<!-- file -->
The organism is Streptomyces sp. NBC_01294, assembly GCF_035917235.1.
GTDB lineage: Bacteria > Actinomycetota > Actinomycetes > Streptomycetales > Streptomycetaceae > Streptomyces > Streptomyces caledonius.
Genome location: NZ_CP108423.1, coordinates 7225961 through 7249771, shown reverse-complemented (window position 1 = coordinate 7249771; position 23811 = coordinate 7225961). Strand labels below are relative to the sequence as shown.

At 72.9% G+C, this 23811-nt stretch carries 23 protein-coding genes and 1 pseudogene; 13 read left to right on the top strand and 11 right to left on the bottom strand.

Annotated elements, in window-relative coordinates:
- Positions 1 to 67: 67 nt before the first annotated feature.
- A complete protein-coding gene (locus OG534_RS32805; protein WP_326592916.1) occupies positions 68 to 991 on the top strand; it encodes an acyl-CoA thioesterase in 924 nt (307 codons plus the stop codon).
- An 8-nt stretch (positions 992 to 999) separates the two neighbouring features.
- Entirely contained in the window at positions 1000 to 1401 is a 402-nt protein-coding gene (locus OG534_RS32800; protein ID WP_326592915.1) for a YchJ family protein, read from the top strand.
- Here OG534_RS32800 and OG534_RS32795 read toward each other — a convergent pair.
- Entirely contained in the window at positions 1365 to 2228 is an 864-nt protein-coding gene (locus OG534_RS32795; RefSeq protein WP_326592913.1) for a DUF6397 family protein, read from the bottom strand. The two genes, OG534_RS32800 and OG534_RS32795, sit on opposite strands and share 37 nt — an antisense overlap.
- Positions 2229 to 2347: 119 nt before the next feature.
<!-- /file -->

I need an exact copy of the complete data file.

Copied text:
The organism is Streptomyces sp. NBC_01294, assembly GCF_035917235.1.
GTDB lineage: Bacteria > Actinomycetota > Actinomycetes > Streptomycetales > Streptomycetaceae > Streptomyces > Streptomyces caledonius.
Genome location: NZ_CP108423.1, coordinates 7225961 through 7249771, shown reverse-complemented (window position 1 = coordinate 7249771; position 23811 = coordinate 7225961). Strand labels below are relative to the sequence as shown.

At 72.9% G+C, this 23811-nt stretch carries 23 protein-coding genes and 1 pseudogene; 13 read left to right on the top strand and 11 right to left on the bottom strand.

Annotated elements, in window-relative coordinates:
- Positions 1 to 67: 67 nt before the first annotated feature.
- A complete protein-coding gene (locus OG534_RS32805; protein WP_326592916.1) occupies positions 68 to 991 on the top strand; it encodes an acyl-CoA thioesterase in 924 nt (307 codons plus the stop codon).
- An 8-nt stretch (positions 992 to 999) separates the two neighbouring features.
- Entirely contained in the window at positions 1000 to 1401 is a 402-nt protein-coding gene (locus OG534_RS32800; protein ID WP_326592915.1) for a YchJ family protein, read from the top strand.
- Here OG534_RS32800 and OG534_RS32795 read toward each other — a convergent pair.
- Entirely contained in the window at positions 1365 to 2228 is an 864-nt protein-coding gene (locus OG534_RS32795; RefSeq protein WP_326592913.1) for a DUF6397 family protein, read from the bottom strand. The two genes, OG534_RS32800 and OG534_RS32795, sit on opposite strands and share 37 nt — an antisense overlap.
- Positions 2229 to 2347: 119 nt before the next feature.